The first thing to do for this rate is to average out the cost of the form of conversions (be they emails, flyers or whatever). Then take that number and divide it by the percent of sales generated from the number of leads. The terms are complex, but the setup is basically the same:
CPC (Lead Conversion) = AvCostofCampaign / Percent of Sales from Leads.
Conversion Rate Marketing Formula
Any and every good professional has more than one tool in their box and certainly more than one level of skill while performing various tasks in providing service to clients.
The same holds true for those who understand, use and explain the different formulas for calculating the various conversion rates to be used in today’s digital business market.
There are formulas for Cost Per Click (CPC), Cost Per Thousand Impressions (CPM), Click-through Rate (CTR), and Cost per Acquisition (CPA).
These are on top of the ever-lasting and top priorities of basic Conversion Rate (CR) and Return on Investment (ROI). For the CPC, divide the cost (of a campaign) by the number of clicks spent while running it, which gives a very basic and not too insightful number as a starting place to make other calculations.
Along these lines, the CPM is figured by taking the Cost (of a campaign) and dividing it by the number of time someone actually looked at the screen alerting them, and then taking that number and multiplying it by 1000.
The CTR is a simple yet powerful formula that tells a business how many clicks a campaign gets by dividing the total number of clicks by the total number of impressions.
The CPA is the cost of advertisement divided by the conversions (sales or whatever). Even though the CR (R=C/L*100) and ROI (ROI = Revenue – Cost / Investment Cost X 100) formula appear earlier in this piece they cannot be repeated enough.
They are the bread and butter of knowing just how much profit a business is making.
Conversion Rate Formula Google Analytics
Even though knowing how to build and use a formula for figuring out conversion rates turns out to be a good thing and a powerful tool, the simple act of collecting the data, going over the number, and double checking every data point can be a business in itself.
Most professionals have enough to deal with while providing their service without having to add the task of counting beans to the list.
To this end, there are online tools that take the hassle and headache out of making sure that operation models and advertisement campaigns are bringing in revenue.
At the top of this list is Google Analytics. It’s free and makes short work keeping track of all those conversion channels. This tool has a dashboard that monitors site content and landing pages.
This is great because really making since of all the numbers through all four quarters of the fiscal years can be daunting. In the worst case scenario, it can actually take away from efforts that contribute to profitability.
Google Analytics tracks the number of visits and other features associated with a website designed for online campaign channels of revenue.
It takes a long view to get all the data and formulas right, and this tool does all the heavy lifting for businesses month by month.
But Google Analytics is not the only online tool available to entrepreneurs, businesses, or professionals. T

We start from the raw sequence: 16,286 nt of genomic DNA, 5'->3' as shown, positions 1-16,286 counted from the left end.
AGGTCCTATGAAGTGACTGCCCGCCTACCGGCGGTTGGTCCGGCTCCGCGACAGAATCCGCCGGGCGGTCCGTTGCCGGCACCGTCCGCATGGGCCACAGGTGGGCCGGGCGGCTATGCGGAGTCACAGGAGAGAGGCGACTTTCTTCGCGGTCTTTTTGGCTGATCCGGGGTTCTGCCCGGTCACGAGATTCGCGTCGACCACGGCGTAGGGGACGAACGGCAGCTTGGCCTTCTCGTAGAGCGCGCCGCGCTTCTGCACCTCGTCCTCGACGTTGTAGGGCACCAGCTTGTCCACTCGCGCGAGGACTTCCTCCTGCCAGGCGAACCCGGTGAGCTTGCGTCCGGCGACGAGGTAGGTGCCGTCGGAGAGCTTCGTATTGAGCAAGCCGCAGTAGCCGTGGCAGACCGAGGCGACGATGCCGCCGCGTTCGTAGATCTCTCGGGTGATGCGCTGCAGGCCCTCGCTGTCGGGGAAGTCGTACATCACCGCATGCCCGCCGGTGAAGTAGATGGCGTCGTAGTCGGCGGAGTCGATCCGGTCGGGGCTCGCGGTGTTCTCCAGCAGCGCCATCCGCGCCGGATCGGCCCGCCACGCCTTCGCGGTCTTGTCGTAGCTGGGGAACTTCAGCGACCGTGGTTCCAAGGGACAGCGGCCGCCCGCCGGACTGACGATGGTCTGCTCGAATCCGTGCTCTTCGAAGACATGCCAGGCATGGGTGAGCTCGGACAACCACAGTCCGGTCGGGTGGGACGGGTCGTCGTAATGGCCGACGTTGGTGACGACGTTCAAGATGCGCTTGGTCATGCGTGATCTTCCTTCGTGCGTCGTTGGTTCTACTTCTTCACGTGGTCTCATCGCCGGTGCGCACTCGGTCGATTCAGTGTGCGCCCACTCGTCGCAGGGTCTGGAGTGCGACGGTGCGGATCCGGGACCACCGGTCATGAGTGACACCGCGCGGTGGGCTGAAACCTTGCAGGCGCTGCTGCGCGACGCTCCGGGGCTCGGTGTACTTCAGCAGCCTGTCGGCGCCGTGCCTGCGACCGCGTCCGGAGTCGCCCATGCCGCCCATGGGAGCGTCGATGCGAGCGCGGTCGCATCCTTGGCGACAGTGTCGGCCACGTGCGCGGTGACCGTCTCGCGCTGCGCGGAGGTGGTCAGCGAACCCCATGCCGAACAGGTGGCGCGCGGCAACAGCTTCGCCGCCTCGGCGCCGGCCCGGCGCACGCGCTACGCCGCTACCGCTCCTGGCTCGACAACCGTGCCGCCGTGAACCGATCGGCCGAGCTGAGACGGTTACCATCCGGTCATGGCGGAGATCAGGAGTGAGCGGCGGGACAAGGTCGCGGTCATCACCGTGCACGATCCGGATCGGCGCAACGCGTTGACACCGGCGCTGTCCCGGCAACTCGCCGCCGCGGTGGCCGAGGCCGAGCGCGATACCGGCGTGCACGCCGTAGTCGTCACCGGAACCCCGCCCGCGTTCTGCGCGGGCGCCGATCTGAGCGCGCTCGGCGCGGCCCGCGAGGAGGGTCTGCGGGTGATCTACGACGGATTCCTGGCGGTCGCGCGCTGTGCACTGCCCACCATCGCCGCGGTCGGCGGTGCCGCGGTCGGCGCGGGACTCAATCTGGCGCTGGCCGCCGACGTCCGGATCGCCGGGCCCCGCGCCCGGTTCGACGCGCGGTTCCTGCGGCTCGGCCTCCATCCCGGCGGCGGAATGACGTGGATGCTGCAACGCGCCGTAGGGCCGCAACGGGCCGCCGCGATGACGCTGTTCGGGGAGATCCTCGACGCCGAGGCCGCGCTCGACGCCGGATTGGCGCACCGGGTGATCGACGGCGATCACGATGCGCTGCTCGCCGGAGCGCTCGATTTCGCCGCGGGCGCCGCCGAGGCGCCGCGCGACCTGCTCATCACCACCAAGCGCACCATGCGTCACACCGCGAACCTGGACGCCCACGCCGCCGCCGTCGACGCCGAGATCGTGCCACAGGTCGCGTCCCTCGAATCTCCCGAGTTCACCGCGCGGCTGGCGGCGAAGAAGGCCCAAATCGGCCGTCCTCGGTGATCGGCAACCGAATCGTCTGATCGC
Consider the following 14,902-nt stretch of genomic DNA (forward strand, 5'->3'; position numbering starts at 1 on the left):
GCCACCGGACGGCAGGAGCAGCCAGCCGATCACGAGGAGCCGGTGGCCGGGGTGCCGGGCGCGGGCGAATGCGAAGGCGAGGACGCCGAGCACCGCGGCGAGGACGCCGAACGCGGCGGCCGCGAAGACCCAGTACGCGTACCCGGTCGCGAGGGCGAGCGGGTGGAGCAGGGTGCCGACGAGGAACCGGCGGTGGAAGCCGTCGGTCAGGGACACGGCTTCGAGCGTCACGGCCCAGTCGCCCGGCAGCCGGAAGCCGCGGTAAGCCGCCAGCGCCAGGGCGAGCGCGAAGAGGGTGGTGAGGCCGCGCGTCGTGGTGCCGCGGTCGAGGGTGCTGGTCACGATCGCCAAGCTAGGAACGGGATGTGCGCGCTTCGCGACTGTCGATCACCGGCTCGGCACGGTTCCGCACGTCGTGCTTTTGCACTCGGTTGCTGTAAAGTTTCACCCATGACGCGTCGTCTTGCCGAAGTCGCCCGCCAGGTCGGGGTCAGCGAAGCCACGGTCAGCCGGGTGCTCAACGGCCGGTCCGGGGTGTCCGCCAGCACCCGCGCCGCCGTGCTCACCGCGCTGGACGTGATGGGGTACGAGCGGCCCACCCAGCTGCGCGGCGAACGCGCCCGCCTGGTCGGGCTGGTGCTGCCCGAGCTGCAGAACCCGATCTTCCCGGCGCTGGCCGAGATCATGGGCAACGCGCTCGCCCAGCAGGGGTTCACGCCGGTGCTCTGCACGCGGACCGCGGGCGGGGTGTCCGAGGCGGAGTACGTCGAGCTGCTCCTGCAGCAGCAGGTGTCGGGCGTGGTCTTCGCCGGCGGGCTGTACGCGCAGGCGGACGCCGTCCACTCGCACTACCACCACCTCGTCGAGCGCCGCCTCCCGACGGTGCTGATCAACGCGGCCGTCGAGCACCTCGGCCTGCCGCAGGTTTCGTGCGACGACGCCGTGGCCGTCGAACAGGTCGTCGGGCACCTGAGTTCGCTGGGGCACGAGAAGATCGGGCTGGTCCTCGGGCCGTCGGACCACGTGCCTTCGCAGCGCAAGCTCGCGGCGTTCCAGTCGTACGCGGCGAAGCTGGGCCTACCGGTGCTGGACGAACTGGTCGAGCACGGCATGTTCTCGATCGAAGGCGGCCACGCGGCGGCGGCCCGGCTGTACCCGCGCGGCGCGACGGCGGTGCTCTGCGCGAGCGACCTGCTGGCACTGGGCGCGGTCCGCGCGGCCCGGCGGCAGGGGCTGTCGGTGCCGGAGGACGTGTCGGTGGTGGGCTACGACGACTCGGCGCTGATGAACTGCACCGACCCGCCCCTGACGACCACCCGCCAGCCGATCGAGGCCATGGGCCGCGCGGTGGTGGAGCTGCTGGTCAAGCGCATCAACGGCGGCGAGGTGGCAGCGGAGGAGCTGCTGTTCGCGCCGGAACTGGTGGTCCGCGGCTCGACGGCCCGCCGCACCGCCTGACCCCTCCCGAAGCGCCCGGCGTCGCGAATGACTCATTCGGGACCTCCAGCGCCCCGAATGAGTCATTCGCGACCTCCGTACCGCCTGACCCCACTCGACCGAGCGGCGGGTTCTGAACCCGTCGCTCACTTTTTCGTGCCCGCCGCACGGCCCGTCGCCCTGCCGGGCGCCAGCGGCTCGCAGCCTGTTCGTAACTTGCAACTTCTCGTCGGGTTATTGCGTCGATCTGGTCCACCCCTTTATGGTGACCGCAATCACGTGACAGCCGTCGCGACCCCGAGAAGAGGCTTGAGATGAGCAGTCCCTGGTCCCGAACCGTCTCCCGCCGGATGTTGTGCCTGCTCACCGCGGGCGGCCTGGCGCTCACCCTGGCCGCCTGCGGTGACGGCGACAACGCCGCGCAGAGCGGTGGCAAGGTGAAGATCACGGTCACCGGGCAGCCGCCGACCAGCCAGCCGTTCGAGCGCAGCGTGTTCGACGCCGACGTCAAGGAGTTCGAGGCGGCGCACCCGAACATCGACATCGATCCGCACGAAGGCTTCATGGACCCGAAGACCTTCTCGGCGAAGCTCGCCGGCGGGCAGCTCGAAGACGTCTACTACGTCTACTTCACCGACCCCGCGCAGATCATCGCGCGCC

here are Google AdWords, Facebook Ads (includes Instagram Ads), Twitter Ads, and Pinterest Promoted Pins to help as well.
How to Determine Conversion Rate
One way to determine the validity of the conversion rates on paper is to plug in the values and see if they match up with what a business wants to see profit and operation wise.
But, before any of these facts and figures can be put next to one another a little plan laying is in order.
In other words, the leaders of a business or organization need to have a hypothesis in place as to what it needs to do to achieve the goals necessary to survive in whatever market they choose to invest their efforts, materials, and resources.
It is worth repeating that a conversion rate is not the same thing as a profit margin; even though they ought to have some kind of direct or indirect correlation.
A conversion is defined by some other action and the only way to know if a rate of conversion is working for a business is to compare the end results to the means of reaching a desired goal.
For example, conversion can include but is not limited to customers and clients submitting a form, making phone calls, starting an online chat, making a series of specific clicks, registering for a service, or starting a subscription.
Anything that builds a report between a venture and the general public is conversion, so the idea that a simple pen and paper spreadsheet to track these numbers is a fairytale just waiting to turn into a nightmare.
What to do About Formula for Conversion Rate
It makes no difference at all to just sit back and watch the numbers come in as profits stay stagnant.
For this very reason, it behooves a business venture to have a plan in place to execute when the numbers do not exactly put a smile on the boss’ face.
Just like there is more than one way to figure out conversion rates there are plenty of actions to take build good rates.
The first thing to do to boost online sales is to create and stick with a landing page. This page needs to evolve depending on the lines of revenue used and the ad campaign information coming being collected.
Following that, A/B tests need to be run in order to see how changes to campaigns effect consumer behavior as far a conversion rates go.
To do this, a landing page has to be split into two locations with customers sent to either one. There has to be variances between the two in order for comparisons in conversions to be made.
With the numbers in, changes can be made to one or the other site and advertisement design to yield better results.
With all these steps completed, the last thing to do is lather, rinse, and repeat.